# kronecker delta in stress tensor

### kronecker delta in stress tensor This is taken from a physics book but since it is mathematical I thought I could ask here. In the text they use kronecker delta notation. However I am not sure about the notation.In (8.18) what does the subscript j mean in $$(\textbf{a}\cdot \overleftrightarrow{\textbf{T}})_j=\displaystyle\sum_{i=x,y,z}a_i T_{ij}$$

Could someone perhaps write out that first equation in (8.18) as well?

And in

$$(\nabla\cdot \overleftrightarrow{\textbf{T}})_j=\epsilon_0[(\nabla\cdot\textbf{E})E_j+(\textbf{E}\cdot\nabla)E_j -\frac{1}{2}\nabla _j E^2+\frac{1}{\mu_0}[(\nabla\cdot\textbf{B})B_j+(\textbf{B}\cdot\nabla)B_j -\frac{1}{2}\nabla _j B^2]$$

Can someone derive this by uing (8.18). I am a bit lost
fisher garry

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### Re: kronecker delta in stress tensor

"T" (with the double ended arrow over it) is a tensor with both i and j components. "a" is a vector with i components. Taking the "dot" product of "a" with the i components of "T" (the sum is over "i") leaves a vector with j components. That is what the subscript j indicates.

HallsofIvy

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### Re: kronecker delta in stress tensor

HallsofIvy wrote:"T" (with the double ended arrow over it) is a tensor with both i and j components. "a" is a vector with i components. Taking the "dot" product of "a" with the i components of "T" (the sum is over "i") leaves a vector with j components. That is what the subscript j indicates.

Is this correct? Guest

### Re: kronecker delta in stress tensor

I did not know I could answer as guest so I could not update my previous answer as guest. Is this correct? fisher garry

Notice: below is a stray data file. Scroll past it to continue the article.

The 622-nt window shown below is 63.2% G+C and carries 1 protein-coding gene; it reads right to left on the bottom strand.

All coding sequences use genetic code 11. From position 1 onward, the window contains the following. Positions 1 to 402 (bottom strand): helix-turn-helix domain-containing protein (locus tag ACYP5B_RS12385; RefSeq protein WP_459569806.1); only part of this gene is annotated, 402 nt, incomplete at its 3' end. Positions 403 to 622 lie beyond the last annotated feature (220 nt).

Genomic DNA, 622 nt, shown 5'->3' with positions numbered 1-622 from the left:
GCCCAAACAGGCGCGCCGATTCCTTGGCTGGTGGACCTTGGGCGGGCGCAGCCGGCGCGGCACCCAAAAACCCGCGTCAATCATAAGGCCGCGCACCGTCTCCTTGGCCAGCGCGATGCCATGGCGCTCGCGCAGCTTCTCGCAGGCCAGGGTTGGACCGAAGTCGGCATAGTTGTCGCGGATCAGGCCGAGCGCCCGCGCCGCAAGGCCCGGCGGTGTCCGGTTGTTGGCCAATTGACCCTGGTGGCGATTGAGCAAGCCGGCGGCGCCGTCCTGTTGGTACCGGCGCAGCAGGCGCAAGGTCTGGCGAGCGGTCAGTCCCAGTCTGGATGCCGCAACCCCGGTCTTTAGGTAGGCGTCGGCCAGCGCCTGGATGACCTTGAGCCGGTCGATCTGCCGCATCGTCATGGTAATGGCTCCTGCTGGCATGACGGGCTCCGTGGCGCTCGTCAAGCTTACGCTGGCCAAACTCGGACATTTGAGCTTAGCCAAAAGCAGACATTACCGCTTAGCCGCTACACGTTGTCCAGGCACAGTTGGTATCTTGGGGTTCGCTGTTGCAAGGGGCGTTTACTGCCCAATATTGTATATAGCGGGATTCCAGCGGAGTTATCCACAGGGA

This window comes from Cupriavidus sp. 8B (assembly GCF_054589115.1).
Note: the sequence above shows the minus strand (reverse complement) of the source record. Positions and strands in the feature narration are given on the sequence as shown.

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### Re: kronecker delta in stress tensor

Yes, except that you are missing the "vector" notation. You should have either
$$\left[a_xT_{x1}+ a_yT_{y1}+ a_zT_{z1}, a_xT_{x2}+ a_yT_{y2}+ a_zT_{z2}, a_xT_{x3}+ a_yT_{y3}+ a_zT_{z3}\right]$$
or
$$\begin{bmatrix}a_xT_{x1}+ a_yT_{y1}+ a_zT_{z1} \\ a_xT_{x2}+ a_yT_{y2}+ a_zT_{z2} \\ a_xT_{x3}+ a_yT_{y3}+ a_zT_{z3}\end{bmatrix}$$

HallsofIvy

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### Re: kronecker delta in stress tensor I the derivation they start with force per unit volume. After that they say that you kind find components of it by taking derivative of the stress tensor matrix. IT has units F/area which I could understand since taking its position derivative adds one length so you would unitvise go from F/area to F/Volume. But what I dont understand is the physical significance. If I write the derivative as a fraction:

$$\frac{F_2/A-F_1/A}{dx}=\frac{F_2-F_1}{dV}$$

But what if
$$F_2=F_1$$

then the fraction is 0 but at the same time there is a force in the volume? So the force density should not be 0?
fisher garry

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